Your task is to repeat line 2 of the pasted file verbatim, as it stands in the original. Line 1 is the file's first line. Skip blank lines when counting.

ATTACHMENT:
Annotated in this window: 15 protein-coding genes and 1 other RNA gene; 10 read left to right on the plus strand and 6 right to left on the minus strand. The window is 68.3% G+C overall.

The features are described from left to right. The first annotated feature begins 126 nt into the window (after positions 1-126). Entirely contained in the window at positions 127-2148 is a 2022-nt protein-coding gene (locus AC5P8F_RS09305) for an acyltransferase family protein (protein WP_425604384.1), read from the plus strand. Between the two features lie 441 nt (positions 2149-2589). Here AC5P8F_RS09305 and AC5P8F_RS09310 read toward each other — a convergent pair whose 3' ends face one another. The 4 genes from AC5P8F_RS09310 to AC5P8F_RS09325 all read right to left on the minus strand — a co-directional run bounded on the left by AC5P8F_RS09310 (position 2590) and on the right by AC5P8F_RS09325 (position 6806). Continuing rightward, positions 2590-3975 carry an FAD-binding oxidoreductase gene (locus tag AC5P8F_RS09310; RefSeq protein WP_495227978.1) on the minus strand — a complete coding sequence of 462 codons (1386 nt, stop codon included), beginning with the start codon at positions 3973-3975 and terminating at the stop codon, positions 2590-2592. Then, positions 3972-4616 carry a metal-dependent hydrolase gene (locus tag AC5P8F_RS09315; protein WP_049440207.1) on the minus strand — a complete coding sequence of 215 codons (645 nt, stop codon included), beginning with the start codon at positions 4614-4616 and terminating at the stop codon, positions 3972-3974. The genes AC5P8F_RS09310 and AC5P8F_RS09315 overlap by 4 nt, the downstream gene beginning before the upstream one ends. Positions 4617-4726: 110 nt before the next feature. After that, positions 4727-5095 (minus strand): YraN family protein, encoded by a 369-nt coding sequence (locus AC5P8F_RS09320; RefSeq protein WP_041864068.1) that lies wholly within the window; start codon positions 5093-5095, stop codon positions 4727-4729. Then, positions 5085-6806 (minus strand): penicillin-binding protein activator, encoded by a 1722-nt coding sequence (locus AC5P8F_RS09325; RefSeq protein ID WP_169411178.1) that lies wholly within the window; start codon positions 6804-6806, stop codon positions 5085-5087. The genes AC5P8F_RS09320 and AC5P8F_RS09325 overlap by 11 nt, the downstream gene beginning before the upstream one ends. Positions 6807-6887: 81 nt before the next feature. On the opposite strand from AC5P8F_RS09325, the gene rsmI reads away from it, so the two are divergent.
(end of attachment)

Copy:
The features are described from left to right. The first annotated feature begins 126 nt into the window (after positions 1-126). Entirely contained in the window at positions 127-2148 is a 2022-nt protein-coding gene (locus AC5P8F_RS09305) for an acyltransferase family protein (protein WP_425604384.1), read from the plus strand. Between the two features lie 441 nt (positions 2149-2589). Here AC5P8F_RS09305 and AC5P8F_RS09310 read toward each other — a convergent pair whose 3' ends face one another. The 4 genes from AC5P8F_RS09310 to AC5P8F_RS09325 all read right to left on the minus strand — a co-directional run bounded on the left by AC5P8F_RS09310 (position 2590) and on the right by AC5P8F_RS09325 (position 6806). Continuing rightward, positions 2590-3975 carry an FAD-binding oxidoreductase gene (locus tag AC5P8F_RS09310; RefSeq protein WP_495227978.1) on the minus strand — a complete coding sequence of 462 codons (1386 nt, stop codon included), beginning with the start codon at positions 3973-3975 and terminating at the stop codon, positions 2590-2592. Then, positions 3972-4616 carry a metal-dependent hydrolase gene (locus tag AC5P8F_RS09315; protein WP_049440207.1) on the minus strand — a complete coding sequence of 215 codons (645 nt, stop codon included), beginning with the start codon at positions 4614-4616 and terminating at the stop codon, positions 3972-3974. The genes AC5P8F_RS09310 and AC5P8F_RS09315 overlap by 4 nt, the downstream gene beginning before the upstream one ends. Positions 4617-4726: 110 nt before the next feature. After that, positions 4727-5095 (minus strand): YraN family protein, encoded by a 369-nt coding sequence (locus AC5P8F_RS09320; RefSeq protein WP_041864068.1) that lies wholly within the window; start codon positions 5093-5095, stop codon positions 4727-4729. Then, positions 5085-6806 (minus strand): penicillin-binding protein activator, encoded by a 1722-nt coding sequence (locus AC5P8F_RS09325; RefSeq protein ID WP_169411178.1) that lies wholly within the window; start codon positions 6804-6806, stop codon positions 5085-5087. The genes AC5P8F_RS09320 and AC5P8F_RS09325 overlap by 11 nt, the downstream gene beginning before the upstream one ends. Positions 6807-6887: 81 nt before the next feature. On the opposite strand from AC5P8F_RS09325, the gene rsmI reads away from it, so the two are divergent.